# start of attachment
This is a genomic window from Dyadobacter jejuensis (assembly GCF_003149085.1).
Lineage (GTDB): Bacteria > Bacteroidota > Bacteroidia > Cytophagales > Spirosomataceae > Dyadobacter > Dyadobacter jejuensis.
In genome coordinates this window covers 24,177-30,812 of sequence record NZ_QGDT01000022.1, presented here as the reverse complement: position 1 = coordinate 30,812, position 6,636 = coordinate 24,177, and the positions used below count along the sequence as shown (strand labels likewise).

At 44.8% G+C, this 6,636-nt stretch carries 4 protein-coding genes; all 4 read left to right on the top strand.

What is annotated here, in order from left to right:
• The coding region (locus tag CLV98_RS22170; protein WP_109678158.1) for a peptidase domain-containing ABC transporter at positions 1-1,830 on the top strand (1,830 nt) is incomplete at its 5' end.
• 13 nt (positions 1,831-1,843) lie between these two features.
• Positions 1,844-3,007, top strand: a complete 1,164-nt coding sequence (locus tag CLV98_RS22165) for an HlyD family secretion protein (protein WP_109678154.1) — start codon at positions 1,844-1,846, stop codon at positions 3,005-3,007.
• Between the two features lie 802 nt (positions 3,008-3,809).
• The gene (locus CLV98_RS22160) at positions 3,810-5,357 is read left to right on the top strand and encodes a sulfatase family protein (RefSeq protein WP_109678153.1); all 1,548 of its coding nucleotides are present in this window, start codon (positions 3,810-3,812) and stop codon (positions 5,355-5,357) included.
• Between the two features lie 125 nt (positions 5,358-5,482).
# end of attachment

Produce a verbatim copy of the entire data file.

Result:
This is a genomic window from Dyadobacter jejuensis (assembly GCF_003149085.1).
Lineage (GTDB): Bacteria > Bacteroidota > Bacteroidia > Cytophagales > Spirosomataceae > Dyadobacter > Dyadobacter jejuensis.
In genome coordinates this window covers 24,177-30,812 of sequence record NZ_QGDT01000022.1, presented here as the reverse complement: position 1 = coordinate 30,812, position 6,636 = coordinate 24,177, and the positions used below count along the sequence as shown (strand labels likewise).

At 44.8% G+C, this 6,636-nt stretch carries 4 protein-coding genes; all 4 read left to right on the top strand.

What is annotated here, in order from left to right:
• The coding region (locus tag CLV98_RS22170; protein WP_109678158.1) for a peptidase domain-containing ABC transporter at positions 1-1,830 on the top strand (1,830 nt) is incomplete at its 5' end.
• 13 nt (positions 1,831-1,843) lie between these two features.
• Positions 1,844-3,007, top strand: a complete 1,164-nt coding sequence (locus tag CLV98_RS22165) for an HlyD family secretion protein (protein WP_109678154.1) — start codon at positions 1,844-1,846, stop codon at positions 3,005-3,007.
• Between the two features lie 802 nt (positions 3,008-3,809).
• The gene (locus CLV98_RS22160) at positions 3,810-5,357 is read left to right on the top strand and encodes a sulfatase family protein (RefSeq protein WP_109678153.1); all 1,548 of its coding nucleotides are present in this window, start codon (positions 3,810-3,812) and stop codon (positions 5,355-5,357) included.
• Between the two features lie 125 nt (positions 5,358-5,482).